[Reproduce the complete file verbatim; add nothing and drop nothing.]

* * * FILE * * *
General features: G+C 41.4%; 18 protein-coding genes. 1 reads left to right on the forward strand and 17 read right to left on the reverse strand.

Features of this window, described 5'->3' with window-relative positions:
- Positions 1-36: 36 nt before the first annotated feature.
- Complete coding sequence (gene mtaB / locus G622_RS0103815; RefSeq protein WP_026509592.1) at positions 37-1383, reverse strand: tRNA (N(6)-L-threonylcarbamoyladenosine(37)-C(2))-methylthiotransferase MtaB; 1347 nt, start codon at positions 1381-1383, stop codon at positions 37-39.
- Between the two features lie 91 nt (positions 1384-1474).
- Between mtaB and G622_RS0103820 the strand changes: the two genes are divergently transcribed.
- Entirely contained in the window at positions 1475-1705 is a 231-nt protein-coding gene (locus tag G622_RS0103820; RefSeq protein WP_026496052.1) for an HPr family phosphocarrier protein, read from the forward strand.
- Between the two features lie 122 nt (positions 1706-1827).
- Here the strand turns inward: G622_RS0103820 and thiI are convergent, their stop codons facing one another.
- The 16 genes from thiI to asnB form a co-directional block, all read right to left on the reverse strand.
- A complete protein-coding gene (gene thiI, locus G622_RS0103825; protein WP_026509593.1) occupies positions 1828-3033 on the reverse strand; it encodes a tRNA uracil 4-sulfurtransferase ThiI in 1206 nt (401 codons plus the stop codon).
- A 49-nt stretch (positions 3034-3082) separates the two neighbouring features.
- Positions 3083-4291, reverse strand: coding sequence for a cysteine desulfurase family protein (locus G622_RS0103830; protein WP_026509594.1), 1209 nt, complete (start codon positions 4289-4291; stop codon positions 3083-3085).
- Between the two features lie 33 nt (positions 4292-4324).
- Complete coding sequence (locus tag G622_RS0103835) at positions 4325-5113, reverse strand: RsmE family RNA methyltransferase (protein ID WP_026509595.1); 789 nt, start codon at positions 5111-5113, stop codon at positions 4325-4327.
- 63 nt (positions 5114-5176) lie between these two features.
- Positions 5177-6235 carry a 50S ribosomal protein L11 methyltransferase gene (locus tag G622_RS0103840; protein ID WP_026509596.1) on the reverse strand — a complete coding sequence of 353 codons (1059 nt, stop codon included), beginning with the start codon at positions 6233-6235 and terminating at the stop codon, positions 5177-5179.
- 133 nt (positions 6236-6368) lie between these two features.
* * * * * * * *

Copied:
General features: G+C 41.4%; 18 protein-coding genes. 1 reads left to right on the forward strand and 17 read right to left on the reverse strand.

Features of this window, described 5'->3' with window-relative positions:
- Positions 1-36: 36 nt before the first annotated feature.
- Complete coding sequence (gene mtaB / locus G622_RS0103815; RefSeq protein WP_026509592.1) at positions 37-1383, reverse strand: tRNA (N(6)-L-threonylcarbamoyladenosine(37)-C(2))-methylthiotransferase MtaB; 1347 nt, start codon at positions 1381-1383, stop codon at positions 37-39.
- Between the two features lie 91 nt (positions 1384-1474).
- Between mtaB and G622_RS0103820 the strand changes: the two genes are divergently transcribed.
- Entirely contained in the window at positions 1475-1705 is a 231-nt protein-coding gene (locus tag G622_RS0103820; RefSeq protein WP_026496052.1) for an HPr family phosphocarrier protein, read from the forward strand.
- Between the two features lie 122 nt (positions 1706-1827).
- Here the strand turns inward: G622_RS0103820 and thiI are convergent, their stop codons facing one another.
- The 16 genes from thiI to asnB form a co-directional block, all read right to left on the reverse strand.
- A complete protein-coding gene (gene thiI, locus G622_RS0103825; protein WP_026509593.1) occupies positions 1828-3033 on the reverse strand; it encodes a tRNA uracil 4-sulfurtransferase ThiI in 1206 nt (401 codons plus the stop codon).
- A 49-nt stretch (positions 3034-3082) separates the two neighbouring features.
- Positions 3083-4291, reverse strand: coding sequence for a cysteine desulfurase family protein (locus G622_RS0103830; protein WP_026509594.1), 1209 nt, complete (start codon positions 4289-4291; stop codon positions 3083-3085).
- Between the two features lie 33 nt (positions 4292-4324).
- Complete coding sequence (locus tag G622_RS0103835) at positions 4325-5113, reverse strand: RsmE family RNA methyltransferase (protein ID WP_026509595.1); 789 nt, start codon at positions 5111-5113, stop codon at positions 4325-4327.
- 63 nt (positions 5114-5176) lie between these two features.
- Positions 5177-6235 carry a 50S ribosomal protein L11 methyltransferase gene (locus tag G622_RS0103840; protein ID WP_026509596.1) on the reverse strand — a complete coding sequence of 353 codons (1059 nt, stop codon included), beginning with the start codon at positions 6233-6235 and terminating at the stop codon, positions 5177-5179.
- 133 nt (positions 6236-6368) lie between these two features.